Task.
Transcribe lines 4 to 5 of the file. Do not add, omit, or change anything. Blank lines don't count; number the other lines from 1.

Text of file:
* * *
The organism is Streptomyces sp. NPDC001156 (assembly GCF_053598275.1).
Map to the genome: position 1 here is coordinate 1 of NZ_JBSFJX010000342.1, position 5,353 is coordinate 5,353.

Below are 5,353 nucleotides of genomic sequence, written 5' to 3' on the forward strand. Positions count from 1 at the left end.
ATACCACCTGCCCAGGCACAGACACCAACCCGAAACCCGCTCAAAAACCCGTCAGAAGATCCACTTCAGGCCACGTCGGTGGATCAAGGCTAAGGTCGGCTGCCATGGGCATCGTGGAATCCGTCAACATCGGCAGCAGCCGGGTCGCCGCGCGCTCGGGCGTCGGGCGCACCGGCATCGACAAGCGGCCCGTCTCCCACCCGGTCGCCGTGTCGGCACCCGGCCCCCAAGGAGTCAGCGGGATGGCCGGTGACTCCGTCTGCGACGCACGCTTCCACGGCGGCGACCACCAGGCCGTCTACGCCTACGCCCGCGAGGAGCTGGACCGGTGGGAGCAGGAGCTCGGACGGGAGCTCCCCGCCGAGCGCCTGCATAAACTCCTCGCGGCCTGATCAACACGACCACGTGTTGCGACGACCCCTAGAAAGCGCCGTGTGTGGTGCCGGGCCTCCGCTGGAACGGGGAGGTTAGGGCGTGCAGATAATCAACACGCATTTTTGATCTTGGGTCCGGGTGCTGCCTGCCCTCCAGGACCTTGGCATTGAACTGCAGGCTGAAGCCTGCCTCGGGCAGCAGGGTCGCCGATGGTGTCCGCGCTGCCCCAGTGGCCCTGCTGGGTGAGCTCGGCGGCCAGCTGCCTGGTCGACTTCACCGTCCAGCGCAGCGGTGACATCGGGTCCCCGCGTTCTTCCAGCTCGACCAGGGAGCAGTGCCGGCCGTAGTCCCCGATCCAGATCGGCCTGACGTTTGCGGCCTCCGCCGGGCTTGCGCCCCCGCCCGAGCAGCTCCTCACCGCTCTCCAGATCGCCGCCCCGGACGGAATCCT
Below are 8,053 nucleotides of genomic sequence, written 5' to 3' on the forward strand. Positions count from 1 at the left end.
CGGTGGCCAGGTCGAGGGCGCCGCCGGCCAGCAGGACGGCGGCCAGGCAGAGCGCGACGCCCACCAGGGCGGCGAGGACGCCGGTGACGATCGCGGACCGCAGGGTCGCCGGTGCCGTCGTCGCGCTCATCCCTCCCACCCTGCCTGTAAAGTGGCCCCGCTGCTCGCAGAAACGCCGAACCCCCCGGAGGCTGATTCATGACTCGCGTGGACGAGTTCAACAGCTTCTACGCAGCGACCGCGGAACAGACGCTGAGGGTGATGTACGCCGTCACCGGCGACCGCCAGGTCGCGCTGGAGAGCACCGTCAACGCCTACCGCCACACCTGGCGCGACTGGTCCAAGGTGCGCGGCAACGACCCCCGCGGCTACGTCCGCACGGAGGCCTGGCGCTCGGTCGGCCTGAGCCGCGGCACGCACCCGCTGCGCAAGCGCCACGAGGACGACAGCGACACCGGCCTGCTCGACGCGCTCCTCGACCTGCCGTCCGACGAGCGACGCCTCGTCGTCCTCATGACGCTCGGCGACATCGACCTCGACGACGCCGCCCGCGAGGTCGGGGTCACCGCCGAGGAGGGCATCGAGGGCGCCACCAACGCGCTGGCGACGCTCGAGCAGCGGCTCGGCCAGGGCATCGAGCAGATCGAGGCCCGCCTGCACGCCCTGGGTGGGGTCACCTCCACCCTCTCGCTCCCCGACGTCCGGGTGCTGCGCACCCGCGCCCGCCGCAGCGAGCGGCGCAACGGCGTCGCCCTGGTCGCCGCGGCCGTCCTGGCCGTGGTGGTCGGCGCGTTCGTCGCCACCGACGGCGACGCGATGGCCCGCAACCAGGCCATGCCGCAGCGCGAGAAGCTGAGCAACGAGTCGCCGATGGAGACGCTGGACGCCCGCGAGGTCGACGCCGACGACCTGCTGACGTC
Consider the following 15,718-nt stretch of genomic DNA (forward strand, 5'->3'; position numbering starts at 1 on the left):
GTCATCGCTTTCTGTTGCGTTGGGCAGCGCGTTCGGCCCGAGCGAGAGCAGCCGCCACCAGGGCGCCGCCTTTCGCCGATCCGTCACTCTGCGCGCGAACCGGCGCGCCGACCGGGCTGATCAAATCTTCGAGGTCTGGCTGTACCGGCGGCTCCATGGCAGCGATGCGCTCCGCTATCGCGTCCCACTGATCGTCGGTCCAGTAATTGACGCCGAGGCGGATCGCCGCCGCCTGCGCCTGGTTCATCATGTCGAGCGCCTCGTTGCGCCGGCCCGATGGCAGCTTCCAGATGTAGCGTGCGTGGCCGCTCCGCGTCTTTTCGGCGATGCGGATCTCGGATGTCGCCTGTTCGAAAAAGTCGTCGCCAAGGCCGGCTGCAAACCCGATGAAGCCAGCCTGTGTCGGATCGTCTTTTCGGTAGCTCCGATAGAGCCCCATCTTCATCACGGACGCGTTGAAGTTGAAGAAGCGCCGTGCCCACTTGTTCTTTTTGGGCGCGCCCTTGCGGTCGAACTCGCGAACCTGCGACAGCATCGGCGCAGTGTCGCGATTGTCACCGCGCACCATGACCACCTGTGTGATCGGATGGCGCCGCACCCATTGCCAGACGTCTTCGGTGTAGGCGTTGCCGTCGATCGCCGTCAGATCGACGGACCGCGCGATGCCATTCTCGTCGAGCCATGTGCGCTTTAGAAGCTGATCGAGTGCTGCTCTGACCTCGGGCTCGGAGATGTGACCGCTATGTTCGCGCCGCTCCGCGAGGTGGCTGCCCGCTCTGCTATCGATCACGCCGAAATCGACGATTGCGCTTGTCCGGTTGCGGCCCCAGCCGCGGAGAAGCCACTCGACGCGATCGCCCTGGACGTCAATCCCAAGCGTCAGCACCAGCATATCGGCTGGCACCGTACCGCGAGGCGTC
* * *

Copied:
ATACCACCTGCCCAGGCACAGACACCAACCCGAAACCCGCTCAAAAACCCGTCAGAAGATCCACTTCAGGCCACGTCGGTGGATCAAGGCTAAGGTCGGCTGCCATGGGCATCGTGGAATCCGTCAACATCGGCAGCAGCCGGGTCGCCGCGCGCTCGGGCGTCGGGCGCACCGGCATCGACAAGCGGCCCGTCTCCCACCCGGTCGCCGTGTCGGCACCCGGCCCCCAAGGAGTCAGCGGGATGGCCGGTGACTCCGTCTGCGACGCACGCTTCCACGGCGGCGACCACCAGGCCGTCTACGCCTACGCCCGCGAGGAGCTGGACCGGTGGGAGCAGGAGCTCGGACGGGAGCTCCCCGCCGAGCGCCTGCATAAACTCCTCGCGGCCTGATCAACACGACCACGTGTTGCGACGACCCCTAGAAAGCGCCGTGTGTGGTGCCGGGCCTCCGCTGGAACGGGGAGGTTAGGGCGTGCAGATAATCAACACGCATTTTTGATCTTGGGTCCGGGTGCTGCCTGCCCTCCAGGACCTTGGCATTGAACTGCAGGCTGAAGCCTGCCTCGGGCAGCAGGGTCGCCGATGGTGTCCGCGCTGCCCCAGTGGCCCTGCTGGGTGAGCTCGGCGGCCAGCTGCCTGGTCGACTTCACCGTCCAGCGCAGCGGTGACATCGGGTCCCCGCGTTCTTCCAGCTCGACCAGGGAGCAGTGCCGGCCGTAGTCCCCGATCCAGATCGGCCTGACGTTTGCGGCCTCCGCCGGGCTTGCGCCCCCGCCCGAGCAGCTCCTCACCGCTCTCCAGATCGCCGCCCCGGACGGAATCCT
Below are 8,053 nucleotides of genomic sequence, written 5' to 3' on the forward strand. Positions count from 1 at the left end.